Sharing the headlines with Obama's tax plan
THE eyes of the world were on Ireland during the IMF's visit, but international reaction to the latest austerity measures was far more muted yesterday.
Many international media outlets did report, however, that European shares had risen on the back of the Budget.
The 'Financial Times' said that European equities jumped to a three-week high on expectations our Budget would be passed. It reported "exuberant gains" in our financial sector with the banks who caused the crisis seeing shares rise by up to 18.5pc.
It also spoke how our budget deficit is set to expand to a "jaw-dropping 32pc" and quoted a number of people who despair of our future.
"I'm afraid for the future, I'm afraid for the country and everyone around me," said Maeve, a retired lecturer who broke into tears when talking about economic hardship at the Moore Street market in central Dublin.
"I look at the misery around me and wonder what will happen to this country."
Reuters reported that stocks around the world rallied thanks to a combination of our Budget and tax changes introduced by US President Barack Obama.
"The likelihood that the Irish Budget will pass and the extension of US tax cuts are working together to boost risk appetite, which should last for the next few days but then dissipate," said Mark McCormick, currency strategist at Brown Brothers Harriman in New York.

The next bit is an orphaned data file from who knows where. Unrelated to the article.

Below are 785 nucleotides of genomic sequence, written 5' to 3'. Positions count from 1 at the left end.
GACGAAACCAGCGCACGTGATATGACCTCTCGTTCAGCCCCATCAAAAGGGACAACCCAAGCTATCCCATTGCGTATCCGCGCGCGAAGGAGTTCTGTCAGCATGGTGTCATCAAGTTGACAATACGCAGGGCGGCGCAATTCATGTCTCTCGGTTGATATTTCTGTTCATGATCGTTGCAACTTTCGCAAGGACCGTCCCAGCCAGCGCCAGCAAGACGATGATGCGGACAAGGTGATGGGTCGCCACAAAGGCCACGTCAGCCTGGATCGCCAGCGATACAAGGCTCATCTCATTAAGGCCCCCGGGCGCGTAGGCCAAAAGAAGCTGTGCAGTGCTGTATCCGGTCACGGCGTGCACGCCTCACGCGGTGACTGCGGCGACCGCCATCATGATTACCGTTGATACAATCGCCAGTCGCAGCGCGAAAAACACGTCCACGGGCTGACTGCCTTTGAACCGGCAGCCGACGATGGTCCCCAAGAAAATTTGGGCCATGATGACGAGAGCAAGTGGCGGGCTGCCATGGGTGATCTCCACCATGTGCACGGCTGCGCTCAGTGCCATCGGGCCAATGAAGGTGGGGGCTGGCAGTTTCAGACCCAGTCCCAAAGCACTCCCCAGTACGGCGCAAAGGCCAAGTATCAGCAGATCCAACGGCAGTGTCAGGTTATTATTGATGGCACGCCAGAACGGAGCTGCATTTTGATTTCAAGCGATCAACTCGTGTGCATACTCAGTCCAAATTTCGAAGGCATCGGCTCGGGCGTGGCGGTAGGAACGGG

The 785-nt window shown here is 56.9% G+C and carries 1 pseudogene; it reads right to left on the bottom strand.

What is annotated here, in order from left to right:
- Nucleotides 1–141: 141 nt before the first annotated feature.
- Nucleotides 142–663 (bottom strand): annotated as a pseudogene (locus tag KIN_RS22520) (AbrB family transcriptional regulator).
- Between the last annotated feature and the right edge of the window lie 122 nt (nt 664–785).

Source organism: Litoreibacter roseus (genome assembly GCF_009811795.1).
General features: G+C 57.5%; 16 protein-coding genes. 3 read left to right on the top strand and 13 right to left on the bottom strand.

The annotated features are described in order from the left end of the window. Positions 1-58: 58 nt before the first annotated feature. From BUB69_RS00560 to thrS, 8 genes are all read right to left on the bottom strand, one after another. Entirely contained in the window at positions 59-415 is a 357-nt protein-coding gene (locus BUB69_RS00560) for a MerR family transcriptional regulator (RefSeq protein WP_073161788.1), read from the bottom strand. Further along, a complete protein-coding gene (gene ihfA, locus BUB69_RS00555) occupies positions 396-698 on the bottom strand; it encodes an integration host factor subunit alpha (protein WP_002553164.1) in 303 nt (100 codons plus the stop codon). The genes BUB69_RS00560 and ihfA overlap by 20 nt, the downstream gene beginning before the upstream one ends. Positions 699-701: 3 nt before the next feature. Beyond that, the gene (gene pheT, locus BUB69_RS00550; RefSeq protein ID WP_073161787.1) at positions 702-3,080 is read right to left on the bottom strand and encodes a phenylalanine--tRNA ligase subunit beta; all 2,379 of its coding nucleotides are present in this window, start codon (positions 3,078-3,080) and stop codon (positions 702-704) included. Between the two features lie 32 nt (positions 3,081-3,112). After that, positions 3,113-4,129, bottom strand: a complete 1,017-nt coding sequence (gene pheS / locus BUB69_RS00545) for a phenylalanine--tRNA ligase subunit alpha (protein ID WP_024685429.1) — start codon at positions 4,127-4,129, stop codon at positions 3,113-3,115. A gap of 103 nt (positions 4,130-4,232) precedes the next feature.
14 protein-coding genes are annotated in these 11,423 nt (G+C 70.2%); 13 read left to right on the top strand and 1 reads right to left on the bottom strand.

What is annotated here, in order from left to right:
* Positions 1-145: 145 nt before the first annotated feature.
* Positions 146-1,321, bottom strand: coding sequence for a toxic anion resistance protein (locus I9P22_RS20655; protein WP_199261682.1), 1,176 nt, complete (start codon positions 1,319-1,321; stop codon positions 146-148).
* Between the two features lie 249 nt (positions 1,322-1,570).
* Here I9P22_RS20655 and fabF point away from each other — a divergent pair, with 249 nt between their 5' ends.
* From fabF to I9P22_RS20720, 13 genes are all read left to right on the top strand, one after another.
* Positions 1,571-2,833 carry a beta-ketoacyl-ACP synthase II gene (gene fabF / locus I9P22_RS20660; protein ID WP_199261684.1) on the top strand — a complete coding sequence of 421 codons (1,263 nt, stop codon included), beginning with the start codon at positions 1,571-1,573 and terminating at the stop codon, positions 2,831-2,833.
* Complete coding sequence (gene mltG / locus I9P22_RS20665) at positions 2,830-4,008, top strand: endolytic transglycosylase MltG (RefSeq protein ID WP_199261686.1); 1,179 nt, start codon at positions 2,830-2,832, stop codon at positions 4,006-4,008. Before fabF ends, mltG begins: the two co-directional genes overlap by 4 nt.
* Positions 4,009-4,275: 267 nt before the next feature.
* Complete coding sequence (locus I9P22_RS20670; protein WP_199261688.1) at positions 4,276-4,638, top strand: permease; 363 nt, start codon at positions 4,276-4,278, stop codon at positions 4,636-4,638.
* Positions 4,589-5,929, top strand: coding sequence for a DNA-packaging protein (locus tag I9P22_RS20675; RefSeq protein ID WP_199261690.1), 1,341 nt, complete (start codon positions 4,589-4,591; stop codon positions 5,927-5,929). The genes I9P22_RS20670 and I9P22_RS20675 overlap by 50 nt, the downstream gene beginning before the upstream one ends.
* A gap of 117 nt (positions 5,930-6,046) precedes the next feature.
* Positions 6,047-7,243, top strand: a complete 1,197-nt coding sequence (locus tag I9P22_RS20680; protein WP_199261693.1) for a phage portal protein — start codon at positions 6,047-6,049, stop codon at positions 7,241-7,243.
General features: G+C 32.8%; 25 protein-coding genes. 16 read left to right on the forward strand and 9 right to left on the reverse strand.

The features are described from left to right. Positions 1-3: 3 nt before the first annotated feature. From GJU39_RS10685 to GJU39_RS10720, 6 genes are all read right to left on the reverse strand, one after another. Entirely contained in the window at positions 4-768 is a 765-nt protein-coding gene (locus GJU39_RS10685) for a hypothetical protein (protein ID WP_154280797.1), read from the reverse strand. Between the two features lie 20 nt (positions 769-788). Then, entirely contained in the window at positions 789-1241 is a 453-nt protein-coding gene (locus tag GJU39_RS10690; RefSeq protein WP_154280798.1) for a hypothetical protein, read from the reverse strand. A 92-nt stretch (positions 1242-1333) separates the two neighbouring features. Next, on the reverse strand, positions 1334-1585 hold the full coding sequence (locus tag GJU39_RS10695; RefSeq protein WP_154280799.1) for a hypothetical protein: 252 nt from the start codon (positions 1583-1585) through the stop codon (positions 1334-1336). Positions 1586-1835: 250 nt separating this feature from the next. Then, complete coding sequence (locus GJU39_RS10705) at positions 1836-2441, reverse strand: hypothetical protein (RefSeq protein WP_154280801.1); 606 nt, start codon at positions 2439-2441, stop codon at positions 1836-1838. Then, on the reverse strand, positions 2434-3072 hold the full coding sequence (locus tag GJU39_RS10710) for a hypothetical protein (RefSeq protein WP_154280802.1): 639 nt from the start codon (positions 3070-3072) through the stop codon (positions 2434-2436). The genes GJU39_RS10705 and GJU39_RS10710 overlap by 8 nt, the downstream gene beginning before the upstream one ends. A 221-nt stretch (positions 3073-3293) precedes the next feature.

The BBC said there had been a "plethora of benefit cuts" while the 'New York Times' had previewed our Budget and quoted one pensioner who said we have been "invaded many times before but never owned".
The 'Guardian' questioned the merits of the cuts, pointing out that every package they have introduced has actually depressed the economy -- resulting in them "coming back for more".
"The Dublin government has yet to explain why repeating the policy will yield a different result this time -- the underlying deficit having almost doubled following its desolation of the public sector," it wrote.
Comments on the news reports also flooded in from members of the public.
"It was always on the cards, the boom was too big, any fool could see that," wrote one of the Sky News website.
"The Irish were deluding themselves if they thought that the economic growth fuelled by EU money would last forever."